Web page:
Macroecology also deals with large-scale ecological patterns and processes. For example, by exploring the influences of historical events, climatic conditions, topography, and vegetation structure, macroecology can provide a framework for understanding the spatial dynamics of biodiversity across different spatial scales (Carrasco et al. 2022). Additionally, the study of the drivers and consequences of spatial patterns in wildlife immune defence makes it possible to decipher the relationship between ecological factors and immune strategies implemented by various species (Becker et al. 2019). Furthermore, emphasising the context-dependent nature of macroecological patterns, studies exploring the abundance-range-size relationships of birds on a tropical island underscore the key roles of endemism and land-use types (Sreekar et al. 2021). 

Introduction written by Marta Rueda Garcia (Associate Editor, Journal of Animal Ecology). Reading list curated by the BES journal Editors. 

References and suggested reading 

Species-area relationships 

Si, X. et al. (2016), Selective extinction drives taxonomic and functional alpha and beta diversities in island bird assemblages. Journal of Animal Ecology, 85:409-418. 

Island biogeography theory 

Ricklefs, R.E. et al. (1999), The roles of island area per se and habitat diversity in the species-area relationships of four Lesser Antillean faunal groups. Journal of Animal Ecology, 68:1142-1160. 

Ding, Z. et al. (2013), Patterns of bird functional diversity on land-bridge island fragments. Journal of Animal Ecology, 82:781-790

Si, X. et al. (2017), Functional and phylogenetic structure of island bird communities. Journal of Animal Ecology, 86:532-542 

Elevational and latitudinal gradients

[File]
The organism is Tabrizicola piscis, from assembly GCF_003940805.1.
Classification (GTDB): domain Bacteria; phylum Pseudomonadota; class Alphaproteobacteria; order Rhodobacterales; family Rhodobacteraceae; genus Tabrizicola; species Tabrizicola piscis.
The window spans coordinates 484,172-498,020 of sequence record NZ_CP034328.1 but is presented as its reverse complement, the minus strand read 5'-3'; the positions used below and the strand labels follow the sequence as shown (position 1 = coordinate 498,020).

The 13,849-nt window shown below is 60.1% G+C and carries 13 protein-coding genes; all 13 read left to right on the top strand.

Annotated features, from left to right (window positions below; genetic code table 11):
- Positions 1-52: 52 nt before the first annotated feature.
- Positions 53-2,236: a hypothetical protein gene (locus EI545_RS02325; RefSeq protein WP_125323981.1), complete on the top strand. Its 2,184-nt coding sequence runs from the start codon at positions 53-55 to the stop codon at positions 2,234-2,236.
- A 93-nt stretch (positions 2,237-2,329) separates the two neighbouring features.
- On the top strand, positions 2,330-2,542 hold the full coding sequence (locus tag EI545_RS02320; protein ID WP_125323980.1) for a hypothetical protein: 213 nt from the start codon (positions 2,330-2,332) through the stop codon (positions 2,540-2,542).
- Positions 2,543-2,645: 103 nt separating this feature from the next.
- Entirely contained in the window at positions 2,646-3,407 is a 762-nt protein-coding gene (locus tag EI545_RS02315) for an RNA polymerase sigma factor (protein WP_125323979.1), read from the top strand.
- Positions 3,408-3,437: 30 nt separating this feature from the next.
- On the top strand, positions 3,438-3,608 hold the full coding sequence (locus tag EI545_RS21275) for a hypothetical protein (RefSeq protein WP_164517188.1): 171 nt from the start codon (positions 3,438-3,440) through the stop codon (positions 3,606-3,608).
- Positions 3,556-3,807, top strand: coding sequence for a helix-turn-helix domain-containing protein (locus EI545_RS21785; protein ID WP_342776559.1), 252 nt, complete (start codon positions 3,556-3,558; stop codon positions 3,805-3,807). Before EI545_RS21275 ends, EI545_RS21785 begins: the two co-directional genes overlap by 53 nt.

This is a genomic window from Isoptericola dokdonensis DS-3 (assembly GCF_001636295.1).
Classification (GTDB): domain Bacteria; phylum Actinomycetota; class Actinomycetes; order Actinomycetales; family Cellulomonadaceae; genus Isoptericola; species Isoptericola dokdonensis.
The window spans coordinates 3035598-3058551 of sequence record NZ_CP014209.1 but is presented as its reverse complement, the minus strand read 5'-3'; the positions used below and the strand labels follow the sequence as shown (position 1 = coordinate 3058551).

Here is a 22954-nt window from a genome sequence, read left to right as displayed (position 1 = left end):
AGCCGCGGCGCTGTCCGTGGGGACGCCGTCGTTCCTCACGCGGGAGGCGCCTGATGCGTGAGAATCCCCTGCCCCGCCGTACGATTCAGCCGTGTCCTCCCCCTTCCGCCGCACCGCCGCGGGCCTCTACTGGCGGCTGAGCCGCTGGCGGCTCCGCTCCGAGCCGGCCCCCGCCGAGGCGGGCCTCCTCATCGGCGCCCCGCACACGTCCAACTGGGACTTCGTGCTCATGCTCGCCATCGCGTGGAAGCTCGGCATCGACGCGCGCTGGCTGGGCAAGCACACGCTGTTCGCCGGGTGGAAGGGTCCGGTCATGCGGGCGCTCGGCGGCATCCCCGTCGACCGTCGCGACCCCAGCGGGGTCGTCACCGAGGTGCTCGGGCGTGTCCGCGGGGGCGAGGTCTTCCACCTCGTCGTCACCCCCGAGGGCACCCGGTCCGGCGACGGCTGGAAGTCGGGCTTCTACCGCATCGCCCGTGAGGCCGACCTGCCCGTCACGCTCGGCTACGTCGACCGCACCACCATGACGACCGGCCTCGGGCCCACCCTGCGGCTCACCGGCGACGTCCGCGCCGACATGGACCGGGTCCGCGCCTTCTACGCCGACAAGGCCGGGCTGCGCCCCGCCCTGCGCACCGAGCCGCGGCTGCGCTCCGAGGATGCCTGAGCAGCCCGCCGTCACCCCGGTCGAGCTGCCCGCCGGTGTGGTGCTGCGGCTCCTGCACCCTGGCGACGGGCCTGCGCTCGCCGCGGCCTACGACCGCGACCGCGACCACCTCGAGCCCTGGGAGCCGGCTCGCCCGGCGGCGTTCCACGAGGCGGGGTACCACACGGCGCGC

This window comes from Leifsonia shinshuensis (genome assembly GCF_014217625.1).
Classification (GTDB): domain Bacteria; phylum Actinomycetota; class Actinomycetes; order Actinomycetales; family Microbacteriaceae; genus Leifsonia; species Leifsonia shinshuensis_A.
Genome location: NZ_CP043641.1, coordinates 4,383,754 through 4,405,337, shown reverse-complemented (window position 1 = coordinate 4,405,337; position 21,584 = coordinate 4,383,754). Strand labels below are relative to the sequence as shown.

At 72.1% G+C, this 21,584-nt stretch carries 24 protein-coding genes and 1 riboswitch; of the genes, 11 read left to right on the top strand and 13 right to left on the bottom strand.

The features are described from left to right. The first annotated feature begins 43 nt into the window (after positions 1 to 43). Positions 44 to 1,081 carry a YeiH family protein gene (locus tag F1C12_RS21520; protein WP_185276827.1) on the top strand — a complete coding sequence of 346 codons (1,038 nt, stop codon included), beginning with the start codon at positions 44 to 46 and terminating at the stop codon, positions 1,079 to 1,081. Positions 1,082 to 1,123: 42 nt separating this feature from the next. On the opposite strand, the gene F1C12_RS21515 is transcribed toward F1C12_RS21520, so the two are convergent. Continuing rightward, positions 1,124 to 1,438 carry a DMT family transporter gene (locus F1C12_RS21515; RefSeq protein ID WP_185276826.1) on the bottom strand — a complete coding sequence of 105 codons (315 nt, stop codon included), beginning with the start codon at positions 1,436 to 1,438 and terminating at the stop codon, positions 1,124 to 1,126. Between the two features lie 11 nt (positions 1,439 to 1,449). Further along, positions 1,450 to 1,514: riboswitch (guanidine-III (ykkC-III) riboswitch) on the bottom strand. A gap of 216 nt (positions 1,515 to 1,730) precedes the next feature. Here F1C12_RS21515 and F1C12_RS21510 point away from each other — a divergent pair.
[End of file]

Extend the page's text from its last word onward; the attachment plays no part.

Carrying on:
Bogoni, J.A. et al. (2021), Interacting elevational and latitudinal gradients determine bat diversity and distribution across the Neotropics. Journal of Animal Ecology, 90:2729-2743. 

Miner, C.M. et al. (2021), Latitudinal variation in long-term stability of North American rocky intertidal communities. Journal of Animal Ecology, 90:2077-2093. 

Osgood, G.J. et al. (2021), Effects of climate-change driven gradual and acute temperature changes on shark and ray species. Journal of Animal Ecology, 90:2547-2559. 

Sreekar, R. et al. (2021), Land use and elevation interact to shape bird functional and phylogenetic diversity and structure: Implications for designing optimal agriculture landscapes. Journal of Animal Ecology, 58:1738-1748. 

Macroecological patterns 

Becker, D.J. et al. (2020), Macroinmunology: The drivers and consequences of spatial patterns in wildlife immune defense. Journal of Animal Ecology, 89:972-995. 

Carrasco, L. et al. (2022), The relative influence of history, climate, topography and vegetation structure on local animal richness varies among taxa and spatial grains. Journal of Animal Ecology, 91:1596-1611. 

Sreekar, R. et al. (2021), Endemicity and land-use type influence the abundance-range-size relationship of bird, on a tropical island. Journal of Animal Ecology, 90:460-470.